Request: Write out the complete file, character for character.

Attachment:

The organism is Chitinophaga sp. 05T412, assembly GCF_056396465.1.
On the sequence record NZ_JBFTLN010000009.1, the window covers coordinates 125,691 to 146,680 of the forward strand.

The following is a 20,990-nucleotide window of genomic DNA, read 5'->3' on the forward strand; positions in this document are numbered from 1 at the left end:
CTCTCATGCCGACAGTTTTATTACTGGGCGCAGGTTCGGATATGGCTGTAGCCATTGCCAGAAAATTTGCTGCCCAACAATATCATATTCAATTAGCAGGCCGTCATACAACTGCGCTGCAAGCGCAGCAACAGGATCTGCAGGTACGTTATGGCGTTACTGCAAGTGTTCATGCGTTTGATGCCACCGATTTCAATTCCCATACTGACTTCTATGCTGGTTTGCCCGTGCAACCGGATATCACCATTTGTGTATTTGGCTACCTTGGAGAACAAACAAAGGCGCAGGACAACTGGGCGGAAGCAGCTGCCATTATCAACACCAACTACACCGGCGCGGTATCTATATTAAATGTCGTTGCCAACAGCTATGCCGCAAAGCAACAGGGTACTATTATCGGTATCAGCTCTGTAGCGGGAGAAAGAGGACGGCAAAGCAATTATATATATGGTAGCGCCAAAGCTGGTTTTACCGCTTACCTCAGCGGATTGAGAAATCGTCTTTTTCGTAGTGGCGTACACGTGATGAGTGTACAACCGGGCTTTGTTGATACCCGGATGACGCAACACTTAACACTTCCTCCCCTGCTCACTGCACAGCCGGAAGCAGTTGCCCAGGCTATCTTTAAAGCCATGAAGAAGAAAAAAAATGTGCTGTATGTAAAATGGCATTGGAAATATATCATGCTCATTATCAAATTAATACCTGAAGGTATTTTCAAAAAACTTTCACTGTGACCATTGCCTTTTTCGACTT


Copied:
The organism is Chitinophaga sp. 05T412, assembly GCF_056396465.1.
On the sequence record NZ_JBFTLN010000009.1, the window covers coordinates 125,691 to 146,680 of the forward strand.

The following is a 20,990-nucleotide window of genomic DNA, read 5'->3' on the forward strand; positions in this document are numbered from 1 at the left end:
CTCTCATGCCGACAGTTTTATTACTGGGCGCAGGTTCGGATATGGCTGTAGCCATTGCCAGAAAATTTGCTGCCCAACAATATCATATTCAATTAGCAGGCCGTCATACAACTGCGCTGCAAGCGCAGCAACAGGATCTGCAGGTACGTTATGGCGTTACTGCAAGTGTTCATGCGTTTGATGCCACCGATTTCAATTCCCATACTGACTTCTATGCTGGTTTGCCCGTGCAACCGGATATCACCATTTGTGTATTTGGCTACCTTGGAGAACAAACAAAGGCGCAGGACAACTGGGCGGAAGCAGCTGCCATTATCAACACCAACTACACCGGCGCGGTATCTATATTAAATGTCGTTGCCAACAGCTATGCCGCAAAGCAACAGGGTACTATTATCGGTATCAGCTCTGTAGCGGGAGAAAGAGGACGGCAAAGCAATTATATATATGGTAGCGCCAAAGCTGGTTTTACCGCTTACCTCAGCGGATTGAGAAATCGTCTTTTTCGTAGTGGCGTACACGTGATGAGTGTACAACCGGGCTTTGTTGATACCCGGATGACGCAACACTTAACACTTCCTCCCCTGCTCACTGCACAGCCGGAAGCAGTTGCCCAGGCTATCTTTAAAGCCATGAAGAAGAAAAAAAATGTGCTGTATGTAAAATGGCATTGGAAATATATCATGCTCATTATCAAATTAATACCTGAAGGTATTTTCAAAAAACTTTCACTGTGACCATTGCCTTTTTCGACTT